March 19, 2015
Researchers finally locate mysterious vampire crap habitats
With their striking colors and bright yellow eyes, vampire crabs are already popular in the pet trade. However, biologists never really knew where they came from. That is, until a joint team European and Asian team tracked them down.As report in the Raffles Bulletin of Zoology, vampire crabs come from Southeast Asia and two of the newest and most sought-after species come from separate riverbeds on the Indonesian island of Java.
"These crabs are kind of special because they've been around in the pet trade for ten years, but no one knew where they come from," study author Christian Lukhaup, an aquarist from Waiblingen, Germany, told National Geographic.
One of the new crabs, Geosesarma dennerle has a deep purple color with a cream-colored back. The other new crab, Geosesarma hagen has a bright orange shell and red claws. Both species have the distinctive yellow eyes of all vampire crabs.
The crabs are not entirely new to science, but these two species are – despite having been in the pet trade for some time. The crabs are typically less than one inch wide, making them perfect candidates for small-tank living.
"Dealers working in Southeast Asia and other parts of the world know what their clients are looking for in terms of colors," said study author Christoph Schubart, of Germany's Regensburg University's Institute of Zoology. "They start collecting in areas where scientists may not have made any expeditions so far, and suddenly the market is formed with some animals that no one has ever given a name.”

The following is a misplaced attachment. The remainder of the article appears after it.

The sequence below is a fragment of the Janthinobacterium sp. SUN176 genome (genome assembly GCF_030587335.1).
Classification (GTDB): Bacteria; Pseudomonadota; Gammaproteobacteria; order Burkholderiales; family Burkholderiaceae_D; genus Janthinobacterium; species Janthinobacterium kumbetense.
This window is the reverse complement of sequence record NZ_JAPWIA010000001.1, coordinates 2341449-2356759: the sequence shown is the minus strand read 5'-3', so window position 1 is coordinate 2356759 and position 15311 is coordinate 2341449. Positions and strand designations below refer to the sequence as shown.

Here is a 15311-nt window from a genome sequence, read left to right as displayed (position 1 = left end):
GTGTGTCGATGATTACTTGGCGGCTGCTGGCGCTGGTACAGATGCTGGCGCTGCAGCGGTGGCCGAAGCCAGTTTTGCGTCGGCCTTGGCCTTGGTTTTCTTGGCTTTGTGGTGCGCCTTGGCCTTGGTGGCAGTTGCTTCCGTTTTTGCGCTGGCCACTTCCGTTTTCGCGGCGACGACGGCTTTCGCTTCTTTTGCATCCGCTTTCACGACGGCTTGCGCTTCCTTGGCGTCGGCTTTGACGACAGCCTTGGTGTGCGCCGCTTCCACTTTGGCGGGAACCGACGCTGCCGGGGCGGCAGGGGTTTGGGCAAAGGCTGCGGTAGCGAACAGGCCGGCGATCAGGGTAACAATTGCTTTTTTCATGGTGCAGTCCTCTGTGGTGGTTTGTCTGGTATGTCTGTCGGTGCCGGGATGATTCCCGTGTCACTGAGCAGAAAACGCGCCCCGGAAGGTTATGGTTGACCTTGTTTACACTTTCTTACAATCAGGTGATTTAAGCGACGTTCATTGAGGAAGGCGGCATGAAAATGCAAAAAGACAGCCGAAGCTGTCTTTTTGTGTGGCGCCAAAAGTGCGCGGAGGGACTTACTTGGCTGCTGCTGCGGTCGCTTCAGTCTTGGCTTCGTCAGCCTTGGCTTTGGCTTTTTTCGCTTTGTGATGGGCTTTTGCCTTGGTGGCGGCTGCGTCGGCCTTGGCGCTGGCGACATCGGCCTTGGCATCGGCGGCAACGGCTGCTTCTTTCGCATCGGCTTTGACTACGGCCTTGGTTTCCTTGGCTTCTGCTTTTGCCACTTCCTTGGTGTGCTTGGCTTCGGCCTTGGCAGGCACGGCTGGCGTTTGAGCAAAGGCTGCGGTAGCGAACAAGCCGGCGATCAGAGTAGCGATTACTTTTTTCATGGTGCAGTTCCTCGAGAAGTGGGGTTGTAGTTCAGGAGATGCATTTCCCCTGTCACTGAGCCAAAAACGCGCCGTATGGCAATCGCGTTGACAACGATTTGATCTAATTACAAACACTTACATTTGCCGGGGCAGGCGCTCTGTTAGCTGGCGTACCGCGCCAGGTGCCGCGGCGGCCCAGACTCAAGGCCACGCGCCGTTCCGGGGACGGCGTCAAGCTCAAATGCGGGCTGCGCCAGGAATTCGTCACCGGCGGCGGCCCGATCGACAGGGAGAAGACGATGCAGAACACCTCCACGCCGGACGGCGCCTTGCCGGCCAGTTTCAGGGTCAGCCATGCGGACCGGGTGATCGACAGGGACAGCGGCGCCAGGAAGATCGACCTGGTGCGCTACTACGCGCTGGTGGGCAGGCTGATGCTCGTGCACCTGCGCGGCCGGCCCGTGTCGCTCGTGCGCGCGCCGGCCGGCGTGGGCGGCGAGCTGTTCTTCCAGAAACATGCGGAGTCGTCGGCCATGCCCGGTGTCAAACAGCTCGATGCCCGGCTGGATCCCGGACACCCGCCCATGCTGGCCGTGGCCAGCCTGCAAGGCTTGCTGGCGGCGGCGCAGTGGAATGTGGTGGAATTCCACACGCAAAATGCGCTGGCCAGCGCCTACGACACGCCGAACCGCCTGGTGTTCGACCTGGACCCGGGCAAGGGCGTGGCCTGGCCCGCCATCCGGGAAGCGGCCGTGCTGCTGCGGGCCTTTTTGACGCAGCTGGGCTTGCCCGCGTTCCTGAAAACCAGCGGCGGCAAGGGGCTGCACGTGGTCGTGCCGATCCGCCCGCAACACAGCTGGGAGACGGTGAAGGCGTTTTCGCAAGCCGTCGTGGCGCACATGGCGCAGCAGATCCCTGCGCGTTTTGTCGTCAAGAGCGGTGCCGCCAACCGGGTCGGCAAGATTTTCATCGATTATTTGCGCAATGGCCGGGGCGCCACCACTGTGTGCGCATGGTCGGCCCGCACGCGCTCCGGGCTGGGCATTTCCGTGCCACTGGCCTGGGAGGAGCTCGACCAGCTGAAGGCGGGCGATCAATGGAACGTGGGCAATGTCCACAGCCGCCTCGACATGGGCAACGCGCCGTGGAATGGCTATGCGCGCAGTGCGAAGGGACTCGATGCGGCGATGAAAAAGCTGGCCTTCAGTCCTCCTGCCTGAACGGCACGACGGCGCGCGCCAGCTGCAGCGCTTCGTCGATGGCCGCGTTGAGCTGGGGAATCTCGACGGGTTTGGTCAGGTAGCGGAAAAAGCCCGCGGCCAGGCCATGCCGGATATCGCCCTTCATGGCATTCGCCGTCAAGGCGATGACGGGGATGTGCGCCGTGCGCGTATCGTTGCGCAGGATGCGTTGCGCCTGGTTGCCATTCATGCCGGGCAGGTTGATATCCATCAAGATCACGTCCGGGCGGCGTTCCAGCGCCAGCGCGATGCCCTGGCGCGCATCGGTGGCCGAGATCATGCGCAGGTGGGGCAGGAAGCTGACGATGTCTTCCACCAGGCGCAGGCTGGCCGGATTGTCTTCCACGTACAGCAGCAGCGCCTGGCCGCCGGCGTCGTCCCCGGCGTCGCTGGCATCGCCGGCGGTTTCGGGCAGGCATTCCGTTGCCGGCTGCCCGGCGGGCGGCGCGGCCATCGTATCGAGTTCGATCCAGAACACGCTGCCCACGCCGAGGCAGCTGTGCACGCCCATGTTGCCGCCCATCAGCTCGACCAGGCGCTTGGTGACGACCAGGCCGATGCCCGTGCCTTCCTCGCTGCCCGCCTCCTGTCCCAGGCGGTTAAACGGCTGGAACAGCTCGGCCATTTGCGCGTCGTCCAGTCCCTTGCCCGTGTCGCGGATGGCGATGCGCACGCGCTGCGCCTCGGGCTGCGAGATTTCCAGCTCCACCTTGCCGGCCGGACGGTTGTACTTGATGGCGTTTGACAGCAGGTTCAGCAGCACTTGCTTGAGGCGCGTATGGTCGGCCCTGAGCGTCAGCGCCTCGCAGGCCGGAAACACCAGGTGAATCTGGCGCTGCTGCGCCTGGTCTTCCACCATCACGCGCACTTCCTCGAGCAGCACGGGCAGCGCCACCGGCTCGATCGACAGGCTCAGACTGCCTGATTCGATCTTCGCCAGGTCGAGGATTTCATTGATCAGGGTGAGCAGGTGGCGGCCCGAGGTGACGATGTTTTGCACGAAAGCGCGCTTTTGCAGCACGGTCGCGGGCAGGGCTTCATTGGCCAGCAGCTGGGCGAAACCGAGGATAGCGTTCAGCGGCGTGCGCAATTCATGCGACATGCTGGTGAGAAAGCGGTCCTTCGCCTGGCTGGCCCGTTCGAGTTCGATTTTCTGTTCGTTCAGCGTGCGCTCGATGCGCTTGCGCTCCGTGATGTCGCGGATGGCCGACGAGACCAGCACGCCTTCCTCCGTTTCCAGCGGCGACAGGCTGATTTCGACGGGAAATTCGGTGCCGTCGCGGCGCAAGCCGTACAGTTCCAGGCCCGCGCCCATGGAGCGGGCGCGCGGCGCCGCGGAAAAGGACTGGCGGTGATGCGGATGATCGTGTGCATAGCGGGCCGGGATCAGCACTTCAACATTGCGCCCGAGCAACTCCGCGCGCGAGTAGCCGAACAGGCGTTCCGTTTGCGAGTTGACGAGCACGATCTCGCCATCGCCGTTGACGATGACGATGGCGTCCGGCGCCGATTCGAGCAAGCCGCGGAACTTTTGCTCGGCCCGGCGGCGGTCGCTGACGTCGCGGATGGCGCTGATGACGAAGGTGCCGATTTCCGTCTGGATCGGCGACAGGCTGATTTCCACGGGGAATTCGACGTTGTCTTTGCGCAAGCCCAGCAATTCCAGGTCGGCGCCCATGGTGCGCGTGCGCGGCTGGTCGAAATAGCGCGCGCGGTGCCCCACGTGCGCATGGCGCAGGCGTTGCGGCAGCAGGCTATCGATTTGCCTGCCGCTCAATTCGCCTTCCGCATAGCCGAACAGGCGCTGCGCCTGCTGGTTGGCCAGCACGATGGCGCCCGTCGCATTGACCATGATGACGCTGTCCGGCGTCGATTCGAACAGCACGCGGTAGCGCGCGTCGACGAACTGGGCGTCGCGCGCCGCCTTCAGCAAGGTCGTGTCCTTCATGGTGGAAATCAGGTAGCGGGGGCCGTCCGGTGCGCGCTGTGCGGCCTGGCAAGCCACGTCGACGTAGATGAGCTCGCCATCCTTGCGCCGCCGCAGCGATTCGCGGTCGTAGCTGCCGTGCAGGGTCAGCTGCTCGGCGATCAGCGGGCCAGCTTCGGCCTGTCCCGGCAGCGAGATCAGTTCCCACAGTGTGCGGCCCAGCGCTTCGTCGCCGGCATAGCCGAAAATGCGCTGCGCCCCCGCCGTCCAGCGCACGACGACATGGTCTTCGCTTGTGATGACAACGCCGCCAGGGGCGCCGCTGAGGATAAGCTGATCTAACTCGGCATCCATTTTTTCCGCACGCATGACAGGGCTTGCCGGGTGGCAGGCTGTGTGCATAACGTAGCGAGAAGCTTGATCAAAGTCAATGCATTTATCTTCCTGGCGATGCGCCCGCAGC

Lukhaup, who was actually born in Transylvania, said he had to use connections in the somewhat murky pet trade in order to hone in on the natural homes of these two new species.
"There were a lot of false rumors because people don't want other collectors to go there," he said.
The crabs are prized for their distinct colorations and these markings probably evolved as a way for the amphibious crabs to communicate with each other on land, according to Schubart.
"There's much more emphasis on color and visual cues rather than chemical cues, as used in the water,” he said.
There are more hiding elsewhere...probably
Schubart noted that these probably aren’t the last vampire crabs to be discovered on Indonesia's islands. Vampire crabs don't inhabit the ocean, and therefore are essentially confined to a single riverbed or water table.
The German scientist warned that because these crabs are relatively confined, they’re also highly vulnerable to being over-captured for the pet industry.
"For the local collectors, it's their living," Schubart said. "They just catch what they can get and export it."
Lukhaup said there are currently commercial breeding programs underway to try and make the pet trade of vampire crabs sustainable.